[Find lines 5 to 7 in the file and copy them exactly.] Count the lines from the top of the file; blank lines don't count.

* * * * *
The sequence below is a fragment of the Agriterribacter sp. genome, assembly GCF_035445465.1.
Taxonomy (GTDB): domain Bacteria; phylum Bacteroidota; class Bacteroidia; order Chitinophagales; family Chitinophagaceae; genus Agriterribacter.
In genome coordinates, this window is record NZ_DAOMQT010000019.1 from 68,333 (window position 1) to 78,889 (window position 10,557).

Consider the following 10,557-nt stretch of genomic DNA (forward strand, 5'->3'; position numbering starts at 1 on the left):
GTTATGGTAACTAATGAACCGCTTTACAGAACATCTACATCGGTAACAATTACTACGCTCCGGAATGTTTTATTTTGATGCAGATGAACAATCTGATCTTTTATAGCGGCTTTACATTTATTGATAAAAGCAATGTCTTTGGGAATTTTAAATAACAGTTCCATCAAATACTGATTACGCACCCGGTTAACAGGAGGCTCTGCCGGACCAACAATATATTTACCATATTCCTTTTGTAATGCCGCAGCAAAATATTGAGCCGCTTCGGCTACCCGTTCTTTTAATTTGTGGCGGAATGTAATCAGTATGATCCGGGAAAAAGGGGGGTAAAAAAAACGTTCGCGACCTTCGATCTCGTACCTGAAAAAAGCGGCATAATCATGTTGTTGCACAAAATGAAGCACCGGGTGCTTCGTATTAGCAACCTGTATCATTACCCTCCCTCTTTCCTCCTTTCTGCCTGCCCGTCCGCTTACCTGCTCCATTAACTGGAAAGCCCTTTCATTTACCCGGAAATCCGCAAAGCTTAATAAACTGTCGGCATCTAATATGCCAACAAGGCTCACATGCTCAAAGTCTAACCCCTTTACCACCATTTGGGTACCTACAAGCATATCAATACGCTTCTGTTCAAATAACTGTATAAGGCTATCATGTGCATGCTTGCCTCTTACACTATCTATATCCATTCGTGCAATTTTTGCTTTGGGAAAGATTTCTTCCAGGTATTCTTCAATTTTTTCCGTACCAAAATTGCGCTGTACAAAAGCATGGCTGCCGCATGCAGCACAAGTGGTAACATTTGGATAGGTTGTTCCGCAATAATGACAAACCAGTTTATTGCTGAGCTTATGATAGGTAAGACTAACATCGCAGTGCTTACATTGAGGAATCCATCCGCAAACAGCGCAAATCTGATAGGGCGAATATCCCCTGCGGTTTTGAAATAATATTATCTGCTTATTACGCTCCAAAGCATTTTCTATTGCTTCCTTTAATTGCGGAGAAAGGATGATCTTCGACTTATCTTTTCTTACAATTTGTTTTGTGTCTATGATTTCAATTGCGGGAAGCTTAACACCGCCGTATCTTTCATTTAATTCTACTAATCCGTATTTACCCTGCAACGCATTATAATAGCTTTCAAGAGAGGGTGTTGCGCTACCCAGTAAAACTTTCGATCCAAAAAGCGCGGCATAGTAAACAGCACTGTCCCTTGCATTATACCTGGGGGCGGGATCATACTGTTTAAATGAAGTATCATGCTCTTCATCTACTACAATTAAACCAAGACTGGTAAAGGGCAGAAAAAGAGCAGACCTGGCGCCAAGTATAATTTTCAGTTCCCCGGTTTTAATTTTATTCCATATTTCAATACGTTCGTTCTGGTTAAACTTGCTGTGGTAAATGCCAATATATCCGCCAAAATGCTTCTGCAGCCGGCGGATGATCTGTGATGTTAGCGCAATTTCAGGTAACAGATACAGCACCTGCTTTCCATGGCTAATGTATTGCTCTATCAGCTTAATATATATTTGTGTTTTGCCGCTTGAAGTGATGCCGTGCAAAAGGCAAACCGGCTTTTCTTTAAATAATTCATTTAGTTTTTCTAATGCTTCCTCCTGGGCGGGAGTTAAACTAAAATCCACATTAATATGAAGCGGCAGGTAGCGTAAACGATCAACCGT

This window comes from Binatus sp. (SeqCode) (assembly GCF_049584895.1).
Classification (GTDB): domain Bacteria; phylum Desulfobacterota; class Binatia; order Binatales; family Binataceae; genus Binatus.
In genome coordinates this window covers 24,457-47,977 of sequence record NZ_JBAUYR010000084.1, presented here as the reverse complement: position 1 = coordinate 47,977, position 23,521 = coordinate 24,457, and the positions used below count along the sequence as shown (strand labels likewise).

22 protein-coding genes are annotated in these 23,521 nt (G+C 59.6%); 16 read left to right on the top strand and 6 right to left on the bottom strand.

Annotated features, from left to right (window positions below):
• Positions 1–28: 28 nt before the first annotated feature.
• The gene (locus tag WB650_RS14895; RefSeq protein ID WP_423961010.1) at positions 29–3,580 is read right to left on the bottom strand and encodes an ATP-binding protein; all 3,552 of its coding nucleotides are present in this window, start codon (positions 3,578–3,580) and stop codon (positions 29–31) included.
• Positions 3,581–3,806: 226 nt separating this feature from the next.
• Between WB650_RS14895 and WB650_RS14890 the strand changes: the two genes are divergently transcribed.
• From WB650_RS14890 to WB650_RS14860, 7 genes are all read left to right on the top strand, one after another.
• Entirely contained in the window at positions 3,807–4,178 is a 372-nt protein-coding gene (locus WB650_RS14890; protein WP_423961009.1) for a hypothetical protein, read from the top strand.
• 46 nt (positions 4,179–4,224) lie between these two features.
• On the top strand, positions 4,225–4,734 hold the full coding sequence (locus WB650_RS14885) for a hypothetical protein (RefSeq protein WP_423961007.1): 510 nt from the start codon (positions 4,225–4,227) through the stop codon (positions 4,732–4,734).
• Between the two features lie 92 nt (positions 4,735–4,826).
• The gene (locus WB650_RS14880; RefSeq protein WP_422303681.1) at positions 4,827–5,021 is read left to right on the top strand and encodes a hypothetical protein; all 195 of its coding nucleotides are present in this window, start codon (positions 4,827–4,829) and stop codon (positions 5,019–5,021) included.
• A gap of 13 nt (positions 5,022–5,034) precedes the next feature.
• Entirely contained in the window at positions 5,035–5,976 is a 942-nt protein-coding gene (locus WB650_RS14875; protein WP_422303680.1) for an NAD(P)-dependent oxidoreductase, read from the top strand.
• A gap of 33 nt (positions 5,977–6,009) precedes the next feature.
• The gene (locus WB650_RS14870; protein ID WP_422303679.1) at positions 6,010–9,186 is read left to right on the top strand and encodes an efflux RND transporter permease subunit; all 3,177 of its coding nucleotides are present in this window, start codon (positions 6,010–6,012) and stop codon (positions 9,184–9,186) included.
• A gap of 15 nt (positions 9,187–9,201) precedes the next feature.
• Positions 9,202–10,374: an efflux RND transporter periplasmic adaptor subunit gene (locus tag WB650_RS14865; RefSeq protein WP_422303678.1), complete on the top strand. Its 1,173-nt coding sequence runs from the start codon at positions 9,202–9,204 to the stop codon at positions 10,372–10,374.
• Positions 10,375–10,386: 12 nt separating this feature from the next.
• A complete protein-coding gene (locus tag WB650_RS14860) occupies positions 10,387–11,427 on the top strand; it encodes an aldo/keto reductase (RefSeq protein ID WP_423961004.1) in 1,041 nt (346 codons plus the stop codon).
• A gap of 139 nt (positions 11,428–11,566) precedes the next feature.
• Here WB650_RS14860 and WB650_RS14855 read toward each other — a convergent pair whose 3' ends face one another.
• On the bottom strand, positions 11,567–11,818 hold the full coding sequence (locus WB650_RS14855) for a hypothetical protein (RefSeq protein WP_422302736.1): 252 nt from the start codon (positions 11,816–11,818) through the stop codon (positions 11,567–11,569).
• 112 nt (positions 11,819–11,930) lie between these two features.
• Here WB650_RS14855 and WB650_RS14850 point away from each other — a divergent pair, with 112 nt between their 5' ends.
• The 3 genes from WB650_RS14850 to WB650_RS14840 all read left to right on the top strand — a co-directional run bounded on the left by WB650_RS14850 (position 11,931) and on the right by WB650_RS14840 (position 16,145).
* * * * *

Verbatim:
GTTATGGTAACTAATGAACCGCTTTACAGAACATCTACATCGGTAACAATTACTACGCTCCGGAATGTTTTATTTTGATGCAGATGAACAATCTGATCTTTTATAGCGGCTTTACATTTATTGATAAAAGCAATGTCTTTGGGAATTTTAAATAACAGTTCCATCAAATACTGATTACGCACCCGGTTAACAGGAGGCTCTGCCGGACCAACAATATATTTACCATATTCCTTTTGTAATGCCGCAGCAAAATATTGAGCCGCTTCGGCTACCCGTTCTTTTAATTTGTGGCGGAATGTAATCAGTATGATCCGGGAAAAAGGGGGGTAAAAAAAACGTTCGCGACCTTCGATCTCGTACCTGAAAAAAGCGGCATAATCATGTTGTTGCACAAAATGAAGCACCGGGTGCTTCGTATTAGCAACCTGTATCATTACCCTCCCTCTTTCCTCCTTTCTGCCTGCCCGTCCGCTTACCTGCTCCATTAACTGGAAAGCCCTTTCATTTACCCGGAAATCCGCAAAGCTTAATAAACTGTCGGCATCTAATATGCCAACAAGGCTCACATGCTCAAAGTCTAACCCCTTTACCACCATTTGGGTACCTACAAGCATATCAATACGCTTCTGTTCAAATAACTGTATAAGGCTATCATGTGCATGCTTGCCTCTTACACTATCTATATCCATTCGTGCAATTTTTGCTTTGGGAAAGATTTCTTCCAGGTATTCTTCAATTTTTTCCGTACCAAAATTGCGCTGTACAAAAGCATGGCTGCCGCATGCAGCACAAGTGGTAACATTTGGATAGGTTGTTCCGCAATAATGACAAACCAGTTTATTGCTGAGCTTATGATAGGTAAGACTAACATCGCAGTGCTTACATTGAGGAATCCATCCGCAAACAGCGCAAATCTGATAGGGCGAATATCCCCTGCGGTTTTGAAATAATATTATCTGCTTATTACGCTCCAAAGCATTTTCTATTGCTTCCTTTAATTGCGGAGAAAGGATGATCTTCGACTTATCTTTTCTTACAATTTGTTTTGTGTCTATGATTTCAATTGCGGGAAGCTTAACACCGCCGTATCTTTCATTTAATTCTACTAATCCGTATTTACCCTGCAACGCATTATAATAGCTTTCAAGAGAGGGTGTTGCGCTACCCAGTAAAACTTTCGATCCAAAAAGCGCGGCATAGTAAACAGCACTGTCCCTTGCATTATACCTGGGGGCGGGATCATACTGTTTAAATGAAGTATCATGCTCTTCATCTACTACAATTAAACCAAGACTGGTAAAGGGCAGAAAAAGAGCAGACCTGGCGCCAAGTATAATTTTCAGTTCCCCGGTTTTAATTTTATTCCATATTTCAATACGTTCGTTCTGGTTAAACTTGCTGTGGTAAATGCCAATATATCCGCCAAAATGCTTCTGCAGCCGGCGGATGATCTGTGATGTTAGCGCAATTTCAGGTAACAGATACAGCACCTGCTTTCCATGGCTAATGTATTGCTCTATCAGCTTAATATATATTTGTGTTTTGCCGCTTGAAGTGATGCCGTGCAAAAGGCAAACCGGCTTTTCTTTAAATAATTCATTTAGTTTTTCTAATGCTTCCTCCTGGGCGGGAGTTAAACTAAAATCCACATTAATATGAAGCGGCAGGTAGCGTAAACGATCAACCGT

This window comes from Binatus sp. (SeqCode) (assembly GCF_049584895.1).
Classification (GTDB): domain Bacteria; phylum Desulfobacterota; class Binatia; order Binatales; family Binataceae; genus Binatus.